By Tony Thompson
There are shifts happening in the mortgage marketplace, and they’re pretty seismic.
Consumers have shunned the olden ways of filling out paperwork and sending documents over fax in favor of using apps and e-signatures. Borrowers aren’t interested in working with the stuffy mortgage banker in a suit and tie; they want to do business with the in-touch lender who’s front and center, savvy and smart and doesn’t speak industry jargon.
Love it or hate it, the seas of change are roiling in our industry, and any business that hopes to remain relevant ought to adapt or risk slipping into extinction.
What does this change look like? Let’s start with the shifting demographics in housing.
Millennials Buy In
Despite the years-long chatter that millennials would eschew home buying to stay in apartments, young adults under the age of 36 are buying homes, and they’re doing it in quicker numbers than ever before. At 34 percent, millennials, the country’s largest generation, made up the largest group of homebuyers in 2016, according to the National Association of Realtors.
As rental rates continue to rise, millennials are taking cues from their parents and finding homes where they can settle down, start families and build equity. Skeptical? Then, take note of a study from Ellie Mae earlier this year which shows that 84 percent of the home loans closed at the beginning of 2017 went to mortgages for millennials.
Millennials aren’t just craving homes of their own—they’re on the cusp of emerging as the most influential force in the housing industry (TransUnion estimates that 17 million first-time homebuyers will enter the housing market in the next five years). That means endless opportunities await mortgage lenders that understand this generation’s wants and needs.
Spare the Trees
Another facet of change in the mortgage industry is technology. Gone are the days when borrowers were willing to trek to a bank, sit down with a loan officer and spend hours combing over a 500-page loan application.
Nowadays, in the age of Amazon, customers want speed and convenience. They want to apply for mortgages online, which is the same way they want to search for homes.
Savvy mortgage companies are partnering with Silicon Valley developers, tdevelop mobile apps and other products that make applying for a mortgage easier. They’re developing products that meet customers where they are, and make applying for a mortgage accessible and less of a hassle.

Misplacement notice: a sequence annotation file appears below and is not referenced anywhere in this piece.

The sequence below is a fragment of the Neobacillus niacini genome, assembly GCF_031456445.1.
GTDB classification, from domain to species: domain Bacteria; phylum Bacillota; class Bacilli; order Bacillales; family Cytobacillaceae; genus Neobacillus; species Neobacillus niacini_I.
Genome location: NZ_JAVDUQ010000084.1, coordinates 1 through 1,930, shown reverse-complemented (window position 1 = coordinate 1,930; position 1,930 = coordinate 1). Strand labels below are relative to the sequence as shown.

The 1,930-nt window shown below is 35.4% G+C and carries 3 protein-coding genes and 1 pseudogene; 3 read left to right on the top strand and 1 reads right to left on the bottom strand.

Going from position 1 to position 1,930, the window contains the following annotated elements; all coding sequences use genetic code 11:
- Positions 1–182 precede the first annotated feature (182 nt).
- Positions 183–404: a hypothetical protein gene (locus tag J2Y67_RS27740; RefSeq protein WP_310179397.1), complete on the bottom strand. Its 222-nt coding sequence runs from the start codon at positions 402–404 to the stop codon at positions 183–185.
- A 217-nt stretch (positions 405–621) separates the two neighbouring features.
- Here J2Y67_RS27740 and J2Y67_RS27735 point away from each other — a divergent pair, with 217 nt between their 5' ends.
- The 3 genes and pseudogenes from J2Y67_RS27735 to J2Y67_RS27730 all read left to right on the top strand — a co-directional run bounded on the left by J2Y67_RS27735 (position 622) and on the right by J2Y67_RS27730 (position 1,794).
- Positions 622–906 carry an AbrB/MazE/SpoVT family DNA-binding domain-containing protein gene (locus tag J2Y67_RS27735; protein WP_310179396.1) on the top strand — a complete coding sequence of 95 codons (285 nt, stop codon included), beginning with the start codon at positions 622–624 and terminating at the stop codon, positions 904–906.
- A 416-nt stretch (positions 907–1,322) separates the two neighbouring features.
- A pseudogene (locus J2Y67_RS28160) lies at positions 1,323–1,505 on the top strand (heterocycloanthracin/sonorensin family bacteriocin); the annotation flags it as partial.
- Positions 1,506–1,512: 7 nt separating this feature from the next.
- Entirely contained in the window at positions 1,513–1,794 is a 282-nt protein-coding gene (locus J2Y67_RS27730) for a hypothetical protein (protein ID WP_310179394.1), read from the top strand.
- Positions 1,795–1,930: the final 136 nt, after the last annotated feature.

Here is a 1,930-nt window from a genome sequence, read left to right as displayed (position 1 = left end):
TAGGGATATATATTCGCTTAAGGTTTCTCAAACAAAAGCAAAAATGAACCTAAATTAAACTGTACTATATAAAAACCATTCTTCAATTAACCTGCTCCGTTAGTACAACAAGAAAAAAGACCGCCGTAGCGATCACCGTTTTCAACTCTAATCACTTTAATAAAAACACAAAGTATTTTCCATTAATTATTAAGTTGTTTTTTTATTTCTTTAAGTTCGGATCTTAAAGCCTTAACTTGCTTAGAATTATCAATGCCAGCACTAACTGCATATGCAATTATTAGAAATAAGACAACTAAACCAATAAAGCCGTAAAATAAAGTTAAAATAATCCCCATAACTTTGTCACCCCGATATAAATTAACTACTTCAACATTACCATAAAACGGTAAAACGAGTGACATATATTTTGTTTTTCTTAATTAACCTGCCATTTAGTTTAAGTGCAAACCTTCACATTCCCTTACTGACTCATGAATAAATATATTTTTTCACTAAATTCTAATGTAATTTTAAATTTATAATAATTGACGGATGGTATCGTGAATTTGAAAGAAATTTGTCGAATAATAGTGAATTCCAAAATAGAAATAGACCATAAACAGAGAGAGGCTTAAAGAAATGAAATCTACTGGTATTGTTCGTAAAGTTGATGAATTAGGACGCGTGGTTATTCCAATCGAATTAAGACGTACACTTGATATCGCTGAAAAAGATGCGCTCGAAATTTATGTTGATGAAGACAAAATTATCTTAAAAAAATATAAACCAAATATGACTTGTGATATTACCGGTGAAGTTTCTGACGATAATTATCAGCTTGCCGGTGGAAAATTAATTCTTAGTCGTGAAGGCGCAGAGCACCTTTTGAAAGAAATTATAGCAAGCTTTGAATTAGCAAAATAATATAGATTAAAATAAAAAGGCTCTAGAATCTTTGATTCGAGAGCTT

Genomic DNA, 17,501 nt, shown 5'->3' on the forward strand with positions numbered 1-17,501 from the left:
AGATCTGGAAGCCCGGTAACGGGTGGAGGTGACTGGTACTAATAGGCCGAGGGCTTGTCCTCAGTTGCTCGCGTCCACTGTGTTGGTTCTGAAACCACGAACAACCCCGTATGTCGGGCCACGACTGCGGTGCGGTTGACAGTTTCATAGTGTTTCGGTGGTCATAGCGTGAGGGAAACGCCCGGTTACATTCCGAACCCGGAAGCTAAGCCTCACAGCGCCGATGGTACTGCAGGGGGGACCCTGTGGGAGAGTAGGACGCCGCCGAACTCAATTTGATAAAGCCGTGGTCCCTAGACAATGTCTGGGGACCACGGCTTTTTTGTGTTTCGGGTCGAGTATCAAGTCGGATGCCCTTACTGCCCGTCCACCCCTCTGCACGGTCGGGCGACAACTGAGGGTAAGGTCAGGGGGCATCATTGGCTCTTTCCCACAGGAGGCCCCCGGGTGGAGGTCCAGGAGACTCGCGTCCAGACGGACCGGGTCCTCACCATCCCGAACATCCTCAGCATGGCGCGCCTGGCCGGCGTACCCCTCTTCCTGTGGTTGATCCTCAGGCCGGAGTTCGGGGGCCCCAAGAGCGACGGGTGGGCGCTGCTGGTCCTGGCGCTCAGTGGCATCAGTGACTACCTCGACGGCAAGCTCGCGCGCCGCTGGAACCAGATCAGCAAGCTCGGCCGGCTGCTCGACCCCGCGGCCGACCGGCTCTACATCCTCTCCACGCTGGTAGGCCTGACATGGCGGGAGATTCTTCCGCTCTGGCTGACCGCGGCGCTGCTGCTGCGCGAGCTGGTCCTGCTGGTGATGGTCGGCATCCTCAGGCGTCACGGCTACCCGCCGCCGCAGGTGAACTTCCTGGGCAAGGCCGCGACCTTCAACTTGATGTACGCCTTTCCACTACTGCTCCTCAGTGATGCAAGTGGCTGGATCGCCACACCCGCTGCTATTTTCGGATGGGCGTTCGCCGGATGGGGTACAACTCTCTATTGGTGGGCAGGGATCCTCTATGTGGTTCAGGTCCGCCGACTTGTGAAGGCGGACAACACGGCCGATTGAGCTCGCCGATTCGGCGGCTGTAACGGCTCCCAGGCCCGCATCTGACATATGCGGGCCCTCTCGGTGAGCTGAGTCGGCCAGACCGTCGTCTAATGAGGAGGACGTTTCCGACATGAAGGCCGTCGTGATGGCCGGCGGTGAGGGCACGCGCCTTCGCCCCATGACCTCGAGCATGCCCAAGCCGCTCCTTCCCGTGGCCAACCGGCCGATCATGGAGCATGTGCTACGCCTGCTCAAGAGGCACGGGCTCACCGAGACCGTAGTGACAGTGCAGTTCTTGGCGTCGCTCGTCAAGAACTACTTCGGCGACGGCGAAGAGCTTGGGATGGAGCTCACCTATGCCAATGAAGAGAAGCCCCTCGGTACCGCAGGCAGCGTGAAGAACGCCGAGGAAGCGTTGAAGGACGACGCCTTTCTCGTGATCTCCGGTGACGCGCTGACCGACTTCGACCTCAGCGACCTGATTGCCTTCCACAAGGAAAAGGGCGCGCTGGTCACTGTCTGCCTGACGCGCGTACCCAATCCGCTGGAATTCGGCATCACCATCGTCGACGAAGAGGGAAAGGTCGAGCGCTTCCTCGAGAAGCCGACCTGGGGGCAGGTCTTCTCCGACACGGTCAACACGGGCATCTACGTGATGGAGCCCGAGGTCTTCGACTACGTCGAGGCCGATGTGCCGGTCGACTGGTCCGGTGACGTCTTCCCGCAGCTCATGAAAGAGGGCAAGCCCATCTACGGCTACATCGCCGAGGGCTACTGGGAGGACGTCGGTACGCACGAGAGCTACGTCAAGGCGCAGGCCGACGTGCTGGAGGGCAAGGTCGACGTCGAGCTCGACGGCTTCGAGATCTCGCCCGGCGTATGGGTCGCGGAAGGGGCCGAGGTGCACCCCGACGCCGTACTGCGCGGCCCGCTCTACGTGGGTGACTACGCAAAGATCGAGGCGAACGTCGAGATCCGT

Diversify Your C-Suite
There’s also a shift happening in the workplace. More than ever before, diversity is essential to recruiting and retaining top talent. Plus, it helps lenders establish trust with consumers.
The Consumer Financial Protection Bureau earlier this year released a report examining why diversity in the mortgage industry is paramount. In part, it said that diversity creates space for perspectives that challenge “groupthink” among people with similar backgrounds. It helps companies tap into new market segments and develop innovative financial products that meet the needs of customers across multiple demographics.
And more diversity, at the executive and operations levels, lessens the chance a mortgage company will make tone-deaf statements that offend members of certain communities — a boon for any organization in the age of social media.
Company leaders must shift their thinking and stop treating diversity as an industry buzzword that indicts or perceive it as an excuse for employees to bring up uncomfortable topics. Diversity is simply good business.
Join the Shift
I know this because I’ve seen it work. Each year, NAMMBA (which stands for the National Association of Minority Mortgage Bankers of America) hosts a conference, dubbed “Connect,” to bring together some of the biggest and brightest players in the mortgage space. The two-day gathering in Atlanta helps mortgage bankers of all types learn from some of the best, and leverage networking opportunities to take their business to the next level.
NAMMBA’s upcoming conference next April features a who’s who of mortgage industry innovators. Nima Ghamsari, founder and CEO of a digital platform that helps lenders close loans faster, and Lisa Skeete Tatum, founder of a tech platform that helps women navigate their career paths.
The U.S. Census Bureau projects that by 2044, the nation’s minorities will become the majority, and rise to 56 percent of the total population by 2060, versus 38 percent in 2014. As the country’s racial makeup changes, so will the demographic makeup of homeownership.
The mortgage industry should embrace and adapt to that change.
Tony Thompson, CMB is the founder and CEO of the National Association of Minority Mortgage Bankers of America. He can be reached at Tony.Thompson@NAMMBA.org.